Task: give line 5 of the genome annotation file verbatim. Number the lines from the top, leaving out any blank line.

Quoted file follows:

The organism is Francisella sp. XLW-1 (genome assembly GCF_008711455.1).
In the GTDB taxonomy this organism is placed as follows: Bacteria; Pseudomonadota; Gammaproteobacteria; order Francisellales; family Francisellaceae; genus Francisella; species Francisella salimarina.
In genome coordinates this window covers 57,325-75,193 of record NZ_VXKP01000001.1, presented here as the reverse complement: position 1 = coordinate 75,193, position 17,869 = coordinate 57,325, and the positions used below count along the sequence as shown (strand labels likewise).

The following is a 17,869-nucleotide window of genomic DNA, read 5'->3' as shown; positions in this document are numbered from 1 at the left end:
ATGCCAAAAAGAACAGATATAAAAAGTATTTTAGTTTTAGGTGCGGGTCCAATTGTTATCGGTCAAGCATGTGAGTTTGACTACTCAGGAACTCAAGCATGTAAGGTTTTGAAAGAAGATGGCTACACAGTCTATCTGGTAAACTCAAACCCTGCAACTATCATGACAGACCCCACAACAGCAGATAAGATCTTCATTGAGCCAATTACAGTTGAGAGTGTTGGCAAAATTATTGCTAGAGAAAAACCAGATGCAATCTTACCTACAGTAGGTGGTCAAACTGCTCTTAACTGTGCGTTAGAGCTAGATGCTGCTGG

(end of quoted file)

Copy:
ATGCCAAAAAGAACAGATATAAAAAGTATTTTAGTTTTAGGTGCGGGTCCAATTGTTATCGGTCAAGCATGTGAGTTTGACTACTCAGGAACTCAAGCATGTAAGGTTTTGAAAGAAGATGGCTACACAGTCTATCTGGTAAACTCAAACCCTGCAACTATCATGACAGACCCCACAACAGCAGATAAGATCTTCATTGAGCCAATTACAGTTGAGAGTGTTGGCAAAATTATTGCTAGAGAAAAACCAGATGCAATCTTACCTACAGTAGGTGGTCAAACTGCTCTTAACTGTGCGTTAGAGCTAGATGCTGCTGG